Marriage equality measure gets a bipartisan backing with new bill; Dems give a renewed push for the Fairness Act
The LGBTQ+ Equality Caucus wants to codify marriage equality and anti-discrimination language into state law.
Members of the LGBTQ+ Equality Caucus are introducing two bills aimed at ensuring equal rights for same-sex couples and prohibiting discrimination based on gender and sexual identity.
The first piece of legislation, a bipartisan Marriage Equality bill, seeks to update Pennsylvania’s marriage law to reflect the Supreme Court’s ruling in Obergefell v. Hodges that extended marriage equality to same-sex couples.
Introduced by Philadelphia state Reps. Malcolm Kenyatta and Danilo Burgos, alongside state Reps. Jessica Benham, an Allegheny County Democrat, and Jamie Flick, a Lycoming County Republican, the bill specifically repeals the section of the state’s marriage law that only recognizes marriage between a man and a woman.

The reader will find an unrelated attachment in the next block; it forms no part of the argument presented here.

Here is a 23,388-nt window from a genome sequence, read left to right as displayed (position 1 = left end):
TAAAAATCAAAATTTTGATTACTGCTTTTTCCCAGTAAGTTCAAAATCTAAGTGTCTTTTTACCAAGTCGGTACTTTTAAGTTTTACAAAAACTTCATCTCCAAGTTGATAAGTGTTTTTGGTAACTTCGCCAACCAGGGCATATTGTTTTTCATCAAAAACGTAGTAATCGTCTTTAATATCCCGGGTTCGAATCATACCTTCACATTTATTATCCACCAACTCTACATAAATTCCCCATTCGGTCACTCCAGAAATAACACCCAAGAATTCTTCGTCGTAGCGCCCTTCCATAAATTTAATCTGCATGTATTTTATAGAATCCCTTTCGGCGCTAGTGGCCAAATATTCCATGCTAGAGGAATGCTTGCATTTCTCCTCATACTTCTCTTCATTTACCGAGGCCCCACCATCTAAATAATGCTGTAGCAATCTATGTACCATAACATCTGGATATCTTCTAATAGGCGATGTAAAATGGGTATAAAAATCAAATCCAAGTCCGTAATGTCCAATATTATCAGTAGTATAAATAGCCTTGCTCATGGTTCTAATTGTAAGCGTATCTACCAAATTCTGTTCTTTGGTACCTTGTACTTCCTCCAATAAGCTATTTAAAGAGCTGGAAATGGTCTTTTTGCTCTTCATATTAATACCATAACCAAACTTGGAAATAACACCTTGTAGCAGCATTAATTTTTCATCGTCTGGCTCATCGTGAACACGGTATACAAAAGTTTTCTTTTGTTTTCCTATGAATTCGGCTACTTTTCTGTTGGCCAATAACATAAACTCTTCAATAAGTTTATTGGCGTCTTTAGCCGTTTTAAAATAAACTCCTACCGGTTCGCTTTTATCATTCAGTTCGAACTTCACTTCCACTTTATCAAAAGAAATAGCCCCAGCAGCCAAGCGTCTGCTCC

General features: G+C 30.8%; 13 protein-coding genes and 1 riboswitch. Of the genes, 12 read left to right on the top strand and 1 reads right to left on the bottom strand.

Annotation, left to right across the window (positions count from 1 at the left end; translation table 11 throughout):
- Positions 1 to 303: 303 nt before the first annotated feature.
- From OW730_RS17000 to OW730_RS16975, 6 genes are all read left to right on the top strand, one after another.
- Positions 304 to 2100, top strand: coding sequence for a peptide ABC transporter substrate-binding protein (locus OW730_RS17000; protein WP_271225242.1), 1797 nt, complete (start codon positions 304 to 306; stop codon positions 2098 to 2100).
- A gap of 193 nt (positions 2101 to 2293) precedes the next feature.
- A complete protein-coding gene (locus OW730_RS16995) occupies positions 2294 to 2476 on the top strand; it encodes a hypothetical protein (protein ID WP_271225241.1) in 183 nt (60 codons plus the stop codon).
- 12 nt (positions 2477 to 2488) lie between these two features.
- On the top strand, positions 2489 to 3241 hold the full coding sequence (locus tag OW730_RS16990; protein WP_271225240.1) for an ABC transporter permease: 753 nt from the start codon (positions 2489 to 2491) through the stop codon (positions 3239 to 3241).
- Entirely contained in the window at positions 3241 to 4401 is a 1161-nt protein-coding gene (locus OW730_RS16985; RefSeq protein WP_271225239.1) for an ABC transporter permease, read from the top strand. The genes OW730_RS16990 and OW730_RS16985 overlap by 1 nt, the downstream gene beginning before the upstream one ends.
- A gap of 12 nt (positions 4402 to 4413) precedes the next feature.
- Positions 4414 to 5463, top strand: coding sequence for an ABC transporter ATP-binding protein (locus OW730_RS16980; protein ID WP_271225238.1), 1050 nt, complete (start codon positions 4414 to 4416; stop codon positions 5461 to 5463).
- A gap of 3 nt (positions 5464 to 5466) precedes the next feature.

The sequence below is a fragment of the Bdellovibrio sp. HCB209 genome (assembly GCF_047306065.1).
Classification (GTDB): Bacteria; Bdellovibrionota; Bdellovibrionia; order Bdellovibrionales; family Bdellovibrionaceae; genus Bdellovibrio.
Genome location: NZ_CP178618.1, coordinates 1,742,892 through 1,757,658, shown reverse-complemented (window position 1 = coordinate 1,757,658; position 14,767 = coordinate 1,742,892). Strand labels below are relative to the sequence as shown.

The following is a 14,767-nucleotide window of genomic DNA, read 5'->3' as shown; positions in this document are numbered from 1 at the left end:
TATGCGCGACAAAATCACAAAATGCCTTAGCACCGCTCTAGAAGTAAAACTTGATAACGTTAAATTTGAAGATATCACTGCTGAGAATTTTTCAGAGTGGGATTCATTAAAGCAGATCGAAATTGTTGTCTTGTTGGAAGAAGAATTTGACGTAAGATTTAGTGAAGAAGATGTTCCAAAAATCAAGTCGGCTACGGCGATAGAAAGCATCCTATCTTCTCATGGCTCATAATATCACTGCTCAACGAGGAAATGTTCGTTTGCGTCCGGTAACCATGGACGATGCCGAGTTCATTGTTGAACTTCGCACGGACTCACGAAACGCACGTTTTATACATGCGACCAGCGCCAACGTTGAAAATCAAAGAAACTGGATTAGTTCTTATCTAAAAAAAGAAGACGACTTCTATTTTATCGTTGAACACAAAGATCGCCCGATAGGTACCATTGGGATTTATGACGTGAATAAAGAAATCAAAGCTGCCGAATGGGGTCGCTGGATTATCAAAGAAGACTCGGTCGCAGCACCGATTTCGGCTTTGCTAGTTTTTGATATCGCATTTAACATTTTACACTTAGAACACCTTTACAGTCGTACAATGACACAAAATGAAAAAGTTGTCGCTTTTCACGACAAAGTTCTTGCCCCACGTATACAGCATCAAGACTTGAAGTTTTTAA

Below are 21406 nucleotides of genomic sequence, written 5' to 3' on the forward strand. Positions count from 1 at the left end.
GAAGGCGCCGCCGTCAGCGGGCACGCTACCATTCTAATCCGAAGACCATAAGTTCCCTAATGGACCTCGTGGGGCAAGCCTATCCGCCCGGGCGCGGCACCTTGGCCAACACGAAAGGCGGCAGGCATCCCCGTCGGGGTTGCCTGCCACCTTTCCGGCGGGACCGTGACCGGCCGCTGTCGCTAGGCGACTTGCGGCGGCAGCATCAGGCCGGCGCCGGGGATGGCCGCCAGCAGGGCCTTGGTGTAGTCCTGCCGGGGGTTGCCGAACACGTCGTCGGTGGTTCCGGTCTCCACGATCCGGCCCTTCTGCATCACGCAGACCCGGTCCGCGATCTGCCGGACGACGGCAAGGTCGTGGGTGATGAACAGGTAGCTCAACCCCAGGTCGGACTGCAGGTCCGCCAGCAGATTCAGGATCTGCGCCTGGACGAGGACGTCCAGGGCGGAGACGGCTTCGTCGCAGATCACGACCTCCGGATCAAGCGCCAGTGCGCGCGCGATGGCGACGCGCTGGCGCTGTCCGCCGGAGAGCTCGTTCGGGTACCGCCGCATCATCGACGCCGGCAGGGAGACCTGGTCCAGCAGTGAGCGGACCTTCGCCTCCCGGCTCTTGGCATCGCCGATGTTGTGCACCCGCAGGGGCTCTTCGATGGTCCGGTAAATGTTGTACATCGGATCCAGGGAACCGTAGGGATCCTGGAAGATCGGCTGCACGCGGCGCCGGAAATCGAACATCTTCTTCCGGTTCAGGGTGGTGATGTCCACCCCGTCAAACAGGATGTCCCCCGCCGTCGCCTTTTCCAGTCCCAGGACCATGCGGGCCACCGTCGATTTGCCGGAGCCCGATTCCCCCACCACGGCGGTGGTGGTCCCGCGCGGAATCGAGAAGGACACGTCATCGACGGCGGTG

Kenyatta, a Philadelphia Democrat and chair of the LGBTQ+ Equality Caucus, said in a statement that “now is the time to fix this in a bipartisan way, as we did last term with removing homosexuality from the Crimes Code.”
Flick, the lone Republican cosponsor, echoed the need for updated language.
“I believe Pennsylvanians should have the freedom to marry whom they choose. The United States Constitution grants all people this right, per the U.S. Supreme Court’s Obergefell v. Hodges ruling,” Flick said in a statement. “And over 70% of Americans agree that same-sex couples should have the same rights and privileges to marry as traditional couples.
Six lawmakers also announced plans to re-introduce the Fairness Act, legislation that would prohibit discrimination based on sex, sexual orientation and gender identity or expression.
In addition to Kenyatta and Benham, state Reps. Dan Frankel, La’Tasha Mayes, Ismail Smith-Wade-El and Greg Scott are sponsoring the bill, House Bill 300.
In a co-sponsorship memo, the bill sponsors noted that while the U.S. Supreme Court ruled that Title VII’s protections against discrimination in the workplace extend to LGBTQ employees, all other LGBTQ people may still be denied housing, education and public accommodations.